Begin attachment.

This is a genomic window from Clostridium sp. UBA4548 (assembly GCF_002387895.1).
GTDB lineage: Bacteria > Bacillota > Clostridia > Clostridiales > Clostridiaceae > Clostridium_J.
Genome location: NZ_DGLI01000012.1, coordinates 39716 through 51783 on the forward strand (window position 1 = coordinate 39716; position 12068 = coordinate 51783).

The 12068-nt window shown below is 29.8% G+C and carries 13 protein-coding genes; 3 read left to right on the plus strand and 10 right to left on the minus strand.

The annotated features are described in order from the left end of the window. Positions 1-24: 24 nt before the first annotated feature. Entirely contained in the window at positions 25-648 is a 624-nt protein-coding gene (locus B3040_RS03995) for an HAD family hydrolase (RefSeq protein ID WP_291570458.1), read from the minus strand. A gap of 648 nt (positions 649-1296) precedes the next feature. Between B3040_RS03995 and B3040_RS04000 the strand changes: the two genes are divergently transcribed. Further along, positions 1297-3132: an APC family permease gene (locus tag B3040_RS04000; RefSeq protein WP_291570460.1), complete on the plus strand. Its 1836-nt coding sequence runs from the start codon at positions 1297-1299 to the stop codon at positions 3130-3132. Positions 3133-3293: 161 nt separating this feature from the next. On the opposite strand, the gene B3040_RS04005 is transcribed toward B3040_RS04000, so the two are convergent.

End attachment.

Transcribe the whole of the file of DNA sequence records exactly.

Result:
This is a genomic window from Clostridium sp. UBA4548 (assembly GCF_002387895.1).
GTDB lineage: Bacteria > Bacillota > Clostridia > Clostridiales > Clostridiaceae > Clostridium_J.
Genome location: NZ_DGLI01000012.1, coordinates 39716 through 51783 on the forward strand (window position 1 = coordinate 39716; position 12068 = coordinate 51783).

The 12068-nt window shown below is 29.8% G+C and carries 13 protein-coding genes; 3 read left to right on the plus strand and 10 right to left on the minus strand.

The annotated features are described in order from the left end of the window. Positions 1-24: 24 nt before the first annotated feature. Entirely contained in the window at positions 25-648 is a 624-nt protein-coding gene (locus B3040_RS03995) for an HAD family hydrolase (RefSeq protein ID WP_291570458.1), read from the minus strand. A gap of 648 nt (positions 649-1296) precedes the next feature. Between B3040_RS03995 and B3040_RS04000 the strand changes: the two genes are divergently transcribed. Further along, positions 1297-3132: an APC family permease gene (locus tag B3040_RS04000; RefSeq protein WP_291570460.1), complete on the plus strand. Its 1836-nt coding sequence runs from the start codon at positions 1297-1299 to the stop codon at positions 3130-3132. Positions 3133-3293: 161 nt separating this feature from the next. On the opposite strand, the gene B3040_RS04005 is transcribed toward B3040_RS04000, so the two are convergent.